Technology is having an increasing impact on all sectors, including entertainment and media. There are opportunities in the financial sector offered by fintech companies, and open to many other sectors of the UK economy, where technology can be key to improving services and driving productivity.

One of the biggest challenges we face is ensuring that the impact and benefits of revolutionary new technologies such as blockchain, the Internet of Things and quantum (a technology that is paving the way for smaller, faster and more flexible electronics than ever before) are felt by everyone across the UK.

Q: The financial services sector is undergoing massive change and disruption. How does one ensure that it remains competitive in the future? 

A: Technology provides an opportunity for financial services incumbents and fintech firms alike. Promoting innovation and stimulating competition will ensure that firms have both the right incentives and the means to deliver cheaper, better products to consumers. They will also be able to improve productivity and reduce the cost of back-office operations, such as ensuring compliance with regulations.

Our Fintech Sector Strategy policy set out the plan for ensuring that the UK remains the best place in the world to start and grow a fintech firm. It drew on data collected as part of a comprehensive review of the state of the sector and the challenges it faces, to identify barriers to growth and innovation, and proposed solutions to these challenges. 

It also identified areas of emerging opportunity offered by UK fintech, including the impact of evolutionary new technologies and the societal opportunities that could be derived from ensuring that the benefits of fintech are felt by everyone across the UK, including the financially excluded.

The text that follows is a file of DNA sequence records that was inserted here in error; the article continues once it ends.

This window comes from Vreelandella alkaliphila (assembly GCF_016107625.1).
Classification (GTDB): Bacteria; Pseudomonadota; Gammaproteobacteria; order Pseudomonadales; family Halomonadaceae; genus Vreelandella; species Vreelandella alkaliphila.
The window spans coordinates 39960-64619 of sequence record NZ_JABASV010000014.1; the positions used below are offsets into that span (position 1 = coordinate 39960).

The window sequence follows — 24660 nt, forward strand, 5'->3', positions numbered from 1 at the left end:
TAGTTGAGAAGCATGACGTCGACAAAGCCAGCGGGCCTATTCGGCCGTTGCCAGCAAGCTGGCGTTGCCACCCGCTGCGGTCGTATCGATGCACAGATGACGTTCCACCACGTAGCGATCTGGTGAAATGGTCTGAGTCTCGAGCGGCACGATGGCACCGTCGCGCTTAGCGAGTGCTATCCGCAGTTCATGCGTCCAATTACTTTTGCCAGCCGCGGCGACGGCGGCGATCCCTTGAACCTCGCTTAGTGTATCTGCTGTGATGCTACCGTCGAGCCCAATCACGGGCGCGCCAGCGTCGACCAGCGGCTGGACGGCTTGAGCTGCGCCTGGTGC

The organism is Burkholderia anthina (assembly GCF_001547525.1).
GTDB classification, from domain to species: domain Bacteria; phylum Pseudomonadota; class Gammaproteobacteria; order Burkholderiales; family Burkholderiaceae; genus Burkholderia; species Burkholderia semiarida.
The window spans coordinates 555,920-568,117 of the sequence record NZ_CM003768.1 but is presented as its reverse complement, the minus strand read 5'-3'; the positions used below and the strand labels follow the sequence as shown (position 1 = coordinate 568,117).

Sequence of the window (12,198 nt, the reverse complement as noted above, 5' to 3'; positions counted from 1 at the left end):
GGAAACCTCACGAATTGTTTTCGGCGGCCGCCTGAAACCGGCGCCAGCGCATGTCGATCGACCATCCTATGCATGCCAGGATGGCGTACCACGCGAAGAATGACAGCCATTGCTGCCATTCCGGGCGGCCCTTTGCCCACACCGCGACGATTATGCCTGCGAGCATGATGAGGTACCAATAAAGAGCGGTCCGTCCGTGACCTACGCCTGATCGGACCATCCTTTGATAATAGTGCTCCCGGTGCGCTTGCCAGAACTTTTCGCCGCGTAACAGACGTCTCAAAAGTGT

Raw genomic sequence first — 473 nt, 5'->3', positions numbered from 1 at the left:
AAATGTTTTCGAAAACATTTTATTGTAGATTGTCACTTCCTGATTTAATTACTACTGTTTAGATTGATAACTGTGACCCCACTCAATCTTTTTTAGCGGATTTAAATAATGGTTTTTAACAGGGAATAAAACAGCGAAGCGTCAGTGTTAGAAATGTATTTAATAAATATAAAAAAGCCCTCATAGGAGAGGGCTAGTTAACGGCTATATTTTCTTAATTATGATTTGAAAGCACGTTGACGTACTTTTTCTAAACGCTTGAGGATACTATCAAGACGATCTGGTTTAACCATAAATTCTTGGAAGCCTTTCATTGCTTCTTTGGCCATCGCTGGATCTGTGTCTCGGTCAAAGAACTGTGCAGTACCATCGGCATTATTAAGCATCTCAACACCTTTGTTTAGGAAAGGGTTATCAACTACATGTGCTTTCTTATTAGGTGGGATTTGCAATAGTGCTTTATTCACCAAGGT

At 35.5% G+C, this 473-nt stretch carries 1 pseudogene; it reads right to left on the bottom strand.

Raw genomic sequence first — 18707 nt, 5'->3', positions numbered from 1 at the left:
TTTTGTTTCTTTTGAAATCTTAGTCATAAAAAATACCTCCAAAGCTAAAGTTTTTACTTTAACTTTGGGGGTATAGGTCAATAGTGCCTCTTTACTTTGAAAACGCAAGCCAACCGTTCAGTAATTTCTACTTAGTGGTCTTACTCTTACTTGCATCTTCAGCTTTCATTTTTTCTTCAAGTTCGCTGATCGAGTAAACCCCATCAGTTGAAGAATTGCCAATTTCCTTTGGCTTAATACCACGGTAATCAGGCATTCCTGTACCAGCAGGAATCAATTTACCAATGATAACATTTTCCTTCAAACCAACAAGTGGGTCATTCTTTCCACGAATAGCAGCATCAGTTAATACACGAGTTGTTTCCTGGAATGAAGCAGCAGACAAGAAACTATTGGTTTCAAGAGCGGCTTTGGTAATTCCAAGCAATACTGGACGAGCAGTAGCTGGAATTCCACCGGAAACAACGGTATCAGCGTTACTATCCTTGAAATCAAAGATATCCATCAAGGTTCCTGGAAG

Lord Ashton of Hyde
Lord Ashton of Hyde

The UK is well placed to establish itself as a world leader in the ethical and innovative use of data and artificial intelligence, with a strong tradition in the sector and a pro-innovation approach to regulation.

Q: Are there more collaborations between established institutions and the new, more agile and
innovative start-ups?

A: Yes, we are seeing larger and more established companies collaborating more with new and more agile start-ups.

Examples include Google's Market Finder tool which helps to support UK businesses find information, in real time, about markets for expanding their businesses overseas.

Amazon's LaunchPad is another unique programme, which showcases cutting-edge products from start-ups to millions of Amazon customers. LaunchPad sells the products in every market it operates in, so the potential for UK exports is tremendous.

Q: How is the UK mitigating the threat of disruption – which is supplanting human workers – in the media, entertainment and tech sectors?